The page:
Filed under: News, , , , , , , , , , , , , , , , , , , , , , , , ,

Is there such a thing as a pro-life Democrat?

Life News reports on a troubling story.

Excerpt:

Democratic Governor Earl Ray Tomblin, who describes himself as pro-life and campaigned as a pro-life candidate, has vetoed a bill that would ban abortions after 20 weeks of pregnancy.

[…]“West Virginia’s Pain-Capable Fetus Protection Act protects children from abortion beginning at 20 weeks fetal age, based on scientific evidence that by this stage of development the child would experience excruciating pain.  Arizona’s law, as its name implies, focused on protecting the health and safety of the mother,” Balch explained.

[…]The states that have passed Pain-Capable bills include Nebraska, Kansas, Idaho, Oklahoma, Alabama, Georgia, Louisiana, Arkansas, North Dakota, and Texas.  The Pain-Capable Unborn Child Protection Act (H.R. 1797) passed the U.S. House of Representatives on June 18, 2013, by 228-196.  All three members of the West Virginia congressional delegation voted for that bill.

A National Right to Life Committee poll found that 63 percent of Americans, and 70 percent of women, support a ban on post-fetal pain abortion. The same poll also found that American women, by an overwhelming majority of 62-27 percent, would be more likely to vote for lawmakers who support this bill.

Now it seems to me that a ban on abortion after 20 weeks is a no-brainer, sort of like banning sex-selection abortions or banning race-selection abortions. Those are moderate positions that everyone can agree on, and yet this so-called pro-life governor wouldn’t sign the bill. Is that an exception to the way that Democrats usually do business?

Note the first time

But this is not the first time that Democrats have claimed to be pro-life when they actually voted pro-abortion.

Excerpt:

It became apparent on Tuesday that former Congressman Bart Stupak (D-MI) is suffering from a bout of “voter’s remorse.” In March of 2010, he and a coalition of pro-life democrats made an eleventh-hour decision to vote in favor of the Affordable Care Act (ACA), with the justification that an executive order—to be issued by President Obama—would ensure that existing restrictions on federal funding for abortion would apply to the ACA.

What a difference nearly 2 ½ years makes. Mr. Stupak, who in March 2010 expressed unwavering confidence in the “‘ironclad’ commitment” he received “from the president that no taxpayer dollars will be used to pay for abortions,” is now singing a different tune about the ACA, or at least its implementation.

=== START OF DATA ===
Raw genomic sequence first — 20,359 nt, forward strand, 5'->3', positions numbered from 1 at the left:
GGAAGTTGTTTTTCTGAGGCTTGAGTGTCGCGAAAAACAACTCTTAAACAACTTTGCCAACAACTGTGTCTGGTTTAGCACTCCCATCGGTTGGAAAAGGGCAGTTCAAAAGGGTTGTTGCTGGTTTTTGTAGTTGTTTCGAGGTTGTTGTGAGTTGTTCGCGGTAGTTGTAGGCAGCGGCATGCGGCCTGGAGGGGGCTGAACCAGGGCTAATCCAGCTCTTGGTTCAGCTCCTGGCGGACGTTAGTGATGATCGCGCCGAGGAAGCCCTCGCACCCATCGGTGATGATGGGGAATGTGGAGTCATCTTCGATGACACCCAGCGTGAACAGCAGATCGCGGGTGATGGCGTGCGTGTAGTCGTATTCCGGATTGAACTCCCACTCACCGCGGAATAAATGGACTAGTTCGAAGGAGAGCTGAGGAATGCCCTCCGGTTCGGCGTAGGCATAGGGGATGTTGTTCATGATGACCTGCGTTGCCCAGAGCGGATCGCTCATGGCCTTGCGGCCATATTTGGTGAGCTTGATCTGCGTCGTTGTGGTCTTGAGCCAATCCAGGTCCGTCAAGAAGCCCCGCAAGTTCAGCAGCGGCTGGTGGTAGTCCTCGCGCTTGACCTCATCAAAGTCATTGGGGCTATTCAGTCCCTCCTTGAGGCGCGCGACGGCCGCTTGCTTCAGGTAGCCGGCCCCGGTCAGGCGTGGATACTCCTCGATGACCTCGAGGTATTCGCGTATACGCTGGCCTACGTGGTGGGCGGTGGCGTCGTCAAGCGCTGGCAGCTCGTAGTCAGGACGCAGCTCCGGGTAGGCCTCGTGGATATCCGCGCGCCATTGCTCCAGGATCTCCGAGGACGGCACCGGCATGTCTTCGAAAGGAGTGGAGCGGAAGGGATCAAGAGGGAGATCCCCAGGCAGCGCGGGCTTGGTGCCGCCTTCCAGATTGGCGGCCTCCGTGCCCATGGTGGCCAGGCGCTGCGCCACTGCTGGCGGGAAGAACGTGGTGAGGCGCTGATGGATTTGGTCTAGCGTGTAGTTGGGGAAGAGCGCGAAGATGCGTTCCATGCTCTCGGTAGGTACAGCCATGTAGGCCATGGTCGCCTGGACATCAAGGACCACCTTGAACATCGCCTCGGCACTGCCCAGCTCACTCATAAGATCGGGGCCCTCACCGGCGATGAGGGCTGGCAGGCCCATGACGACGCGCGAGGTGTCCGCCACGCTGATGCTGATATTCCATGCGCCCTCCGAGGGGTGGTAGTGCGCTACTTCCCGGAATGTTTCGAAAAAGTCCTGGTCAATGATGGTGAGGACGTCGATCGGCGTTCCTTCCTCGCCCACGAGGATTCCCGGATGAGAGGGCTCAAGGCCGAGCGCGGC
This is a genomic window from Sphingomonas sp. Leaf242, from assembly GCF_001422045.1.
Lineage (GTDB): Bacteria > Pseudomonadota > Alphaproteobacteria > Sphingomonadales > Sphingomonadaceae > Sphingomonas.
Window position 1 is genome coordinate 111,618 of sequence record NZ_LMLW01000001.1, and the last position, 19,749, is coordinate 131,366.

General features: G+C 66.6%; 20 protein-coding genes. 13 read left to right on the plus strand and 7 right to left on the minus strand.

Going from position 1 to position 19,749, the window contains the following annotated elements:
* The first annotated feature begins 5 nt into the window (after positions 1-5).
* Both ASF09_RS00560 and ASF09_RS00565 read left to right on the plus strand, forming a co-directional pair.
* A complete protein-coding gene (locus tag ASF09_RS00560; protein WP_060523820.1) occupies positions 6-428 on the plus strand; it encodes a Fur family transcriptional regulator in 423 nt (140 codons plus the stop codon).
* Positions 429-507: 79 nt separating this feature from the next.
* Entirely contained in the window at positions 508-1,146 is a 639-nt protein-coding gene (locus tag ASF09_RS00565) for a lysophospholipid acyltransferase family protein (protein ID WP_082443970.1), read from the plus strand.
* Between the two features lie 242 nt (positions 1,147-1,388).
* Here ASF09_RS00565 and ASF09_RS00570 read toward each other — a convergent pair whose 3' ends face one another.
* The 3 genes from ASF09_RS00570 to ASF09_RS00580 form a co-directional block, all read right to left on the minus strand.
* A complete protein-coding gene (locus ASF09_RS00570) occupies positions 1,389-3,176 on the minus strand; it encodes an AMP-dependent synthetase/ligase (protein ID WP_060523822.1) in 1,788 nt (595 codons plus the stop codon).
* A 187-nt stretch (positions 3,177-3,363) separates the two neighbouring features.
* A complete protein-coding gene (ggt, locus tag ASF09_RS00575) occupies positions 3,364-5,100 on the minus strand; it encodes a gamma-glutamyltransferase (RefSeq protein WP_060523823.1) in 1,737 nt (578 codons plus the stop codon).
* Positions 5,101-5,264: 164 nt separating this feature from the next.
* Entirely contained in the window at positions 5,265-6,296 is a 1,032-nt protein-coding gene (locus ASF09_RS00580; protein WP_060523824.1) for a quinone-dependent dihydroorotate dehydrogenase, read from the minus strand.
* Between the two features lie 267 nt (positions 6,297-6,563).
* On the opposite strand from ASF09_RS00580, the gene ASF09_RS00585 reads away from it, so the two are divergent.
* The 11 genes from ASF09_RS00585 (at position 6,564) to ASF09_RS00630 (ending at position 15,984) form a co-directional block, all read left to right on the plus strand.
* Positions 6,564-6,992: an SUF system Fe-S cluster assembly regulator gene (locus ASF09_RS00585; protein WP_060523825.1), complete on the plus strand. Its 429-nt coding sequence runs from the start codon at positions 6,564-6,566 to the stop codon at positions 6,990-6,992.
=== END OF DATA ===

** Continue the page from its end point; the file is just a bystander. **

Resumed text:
In a Democrats for Life panel during the Democratic National Convention, Stupak expressed his disapproval of the “HHS mandate,” which requires most private insurance plans to cover life-ending drugs and devices, and requires nearly all employers to offer (and pay for) the plans to their employees or pay a stiff penalty.

Mr. Stupak remarked, “I am perplexed and disappointed that, having negotiated the Executive Order with the President, not only does that HHS mandate violate the Executive Order but it also violates statutory law . . . . I think it is illegal.”

Similarly, in November of 2011 former Congresswoman Kathy Dahlkemper (D-PA), a member of Stupak’s coalition, claimed that she “would have never voted for the final version of the bill if [she] expected the Obama Administration to force Catholic hospitals and Catholic Colleges and Universities to pay for contraception.” She argued that she and her colleagues “worked hard to prevent abortion funding in health care and to include clear conscience protections for those with moral objections to abortion and contraceptive devices that cause abortion.”

Bart’s “perplexed and disappointed”. He said that in September 2012. Before the election.

But after the election, in 2013, he said that he “did not regret” his vote for the abortion mandate in Obamacare.

So the moral of this story is simple. If you don’t like killing unborn babies, and you don’t want it on your conscience, don’t vote for so-called “pro-life” Democrats. They campaign pro-life and then vote pro-abortion.

Filed under: News, , , , , , , , , , ,

Wintery Tweets

RSS Intelligent Design podcast

  • An error has occurred; the feed is probably down. Try again later.

RSS Evolution News

  • An error has occurred; the feed is probably down. Try again later.
Click to see recent visitors

  Visitors Online Now

Page views since 1/30/09

  • 4,690,702 hits

Enter your email address to follow this blog and receive notifications of new posts by email.

Join 2,275 other followers

Archives

Follow

Get every new post delivered to your Inbox.

Join 2,275 other followers

%d bloggers like this: